Corporation Bank and LIC Housing Finance Ltd–are not keen to continue with their so-called teaser loans and may even consider terminating them before schedule. This follows the Reserve Bank of India’s decision to raise the provisioning on such loans, forcing lenders to set aside more money.
The country’s largest lender, State Bank of India, and mortgage company Housing Development Finance Corp. Ltd (HDFC) said they will review their schemes when they come to end–in December and November, respectively.
Typically, such loans are offered at a discount for the first few years to entice consumers and then the loan rates go up.
“This practice raises concern as some borrowers may find it difficult to service the loans once the normal interest rate, which is higher than the rate applicable in the initial years, becomes effective,” RBI said.
Nearly 20-25% of banks’ outstanding housing loan portfolio of around ’3.4 trillion is linked to teaser rates as on 30 September, according to rating agency Crisil Ltd.
“While mortgages continue to have the lowest risk profile in the retail risk scale, a high proportion of teaser-rate loans in the banks’ portfolio can increase delinquency risks in the long term,” Pawan Agrawal, director, Crisil Ratings, said in a note.
“The (special home loan) scheme is ending in December but we may not continue it till that. Our asset liability committee will meet soon to take a call,” said Asit Pal, executive director of Corporation Bank. The bank has a special loan portfolio of around ’300 crore out of a total loan portfolio of nearly ’4,700 crore.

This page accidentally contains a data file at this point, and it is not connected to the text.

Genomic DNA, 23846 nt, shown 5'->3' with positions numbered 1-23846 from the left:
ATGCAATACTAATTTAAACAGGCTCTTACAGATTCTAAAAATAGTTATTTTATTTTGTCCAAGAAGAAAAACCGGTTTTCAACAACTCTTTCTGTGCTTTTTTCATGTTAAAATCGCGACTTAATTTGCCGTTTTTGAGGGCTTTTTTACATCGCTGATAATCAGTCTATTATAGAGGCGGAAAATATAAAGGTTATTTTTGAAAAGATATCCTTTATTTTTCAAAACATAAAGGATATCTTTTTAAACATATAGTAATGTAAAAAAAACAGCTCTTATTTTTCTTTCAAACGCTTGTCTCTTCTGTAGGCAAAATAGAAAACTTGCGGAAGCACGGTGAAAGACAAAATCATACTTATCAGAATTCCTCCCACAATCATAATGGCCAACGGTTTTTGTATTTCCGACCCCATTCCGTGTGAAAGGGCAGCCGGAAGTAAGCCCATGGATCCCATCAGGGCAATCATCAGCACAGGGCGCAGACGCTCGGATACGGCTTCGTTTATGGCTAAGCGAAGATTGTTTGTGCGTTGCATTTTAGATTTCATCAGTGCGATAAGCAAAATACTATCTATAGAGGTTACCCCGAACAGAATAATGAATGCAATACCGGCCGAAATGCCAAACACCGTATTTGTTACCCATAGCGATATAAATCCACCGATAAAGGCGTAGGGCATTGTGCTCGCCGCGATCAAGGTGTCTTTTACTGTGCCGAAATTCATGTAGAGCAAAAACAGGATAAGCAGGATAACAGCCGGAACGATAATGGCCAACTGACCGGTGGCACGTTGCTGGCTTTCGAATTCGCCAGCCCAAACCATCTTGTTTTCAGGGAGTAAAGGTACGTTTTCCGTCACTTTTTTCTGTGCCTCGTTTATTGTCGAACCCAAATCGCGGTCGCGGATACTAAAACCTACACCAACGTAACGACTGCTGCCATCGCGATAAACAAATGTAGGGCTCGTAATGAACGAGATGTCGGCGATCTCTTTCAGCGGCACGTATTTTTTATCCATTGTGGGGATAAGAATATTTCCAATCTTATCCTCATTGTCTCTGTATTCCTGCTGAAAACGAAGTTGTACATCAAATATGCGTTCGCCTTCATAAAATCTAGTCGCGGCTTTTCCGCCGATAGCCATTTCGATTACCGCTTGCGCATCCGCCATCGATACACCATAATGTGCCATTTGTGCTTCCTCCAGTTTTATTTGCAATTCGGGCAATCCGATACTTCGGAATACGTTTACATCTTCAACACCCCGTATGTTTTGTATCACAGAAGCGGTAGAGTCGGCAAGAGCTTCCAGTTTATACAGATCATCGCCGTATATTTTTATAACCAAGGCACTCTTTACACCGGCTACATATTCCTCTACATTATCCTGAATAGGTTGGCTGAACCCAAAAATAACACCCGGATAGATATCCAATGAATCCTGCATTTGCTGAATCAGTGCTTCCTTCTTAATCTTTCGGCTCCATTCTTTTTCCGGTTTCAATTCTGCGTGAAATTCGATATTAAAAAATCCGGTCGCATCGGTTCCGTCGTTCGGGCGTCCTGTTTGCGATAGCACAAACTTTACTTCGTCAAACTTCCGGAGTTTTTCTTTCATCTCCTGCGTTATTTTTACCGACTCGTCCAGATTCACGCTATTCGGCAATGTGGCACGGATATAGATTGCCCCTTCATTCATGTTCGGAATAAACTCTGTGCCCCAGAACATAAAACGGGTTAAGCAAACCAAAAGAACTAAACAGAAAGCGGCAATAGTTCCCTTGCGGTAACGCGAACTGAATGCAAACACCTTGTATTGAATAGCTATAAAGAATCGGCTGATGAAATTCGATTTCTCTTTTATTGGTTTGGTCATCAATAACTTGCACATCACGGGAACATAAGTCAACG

SBI, which has a total home loan portfolio of ’80,000 crore, has nearly ’20,000 crore under the special home loan scheme. The lender will have to make an extra provision of around ’320 crore to comply with the new rules, CNBC reported, citing unnamed sources.
SBI Home loan at 8% to customers in the first year and 9% for second and third years, according to its website.
“This change in provision may not have a significant impact on us. We think it is manageable,” an SBI official said.
Keki Mistry, vice-chairman and managing director at HDFC, said: “The scheme ends in November and we will take a call after that.” HDFC offers loans at 8.5% till March and 9.25% for one year starting April 2011.
Out of the ’1.06 trillion mortgage portfolio of the firm, nearly 27% is under the special loan scheme that was introduced in December 2009.
An HDFC spokesman said the company does not have to make any extra provisions. “We were supposed to make ’349 crore. But we have already made a provision (of) ’727 crore, which is comfortably higher than the RBI rules,” he said.
LIC Housing Finance launched a festival offer in September at 8.25% for loans taken till 15 November. It will not continue with the scheme after the offer period.
“We are not keen to continue with the scheme,” LIC Housing Finance managing director and chief executive officer R.R. Nair said. The firm has a total loan book of ’45,000 crore and has garnered around ’100 crore under the new offer, Nair said.
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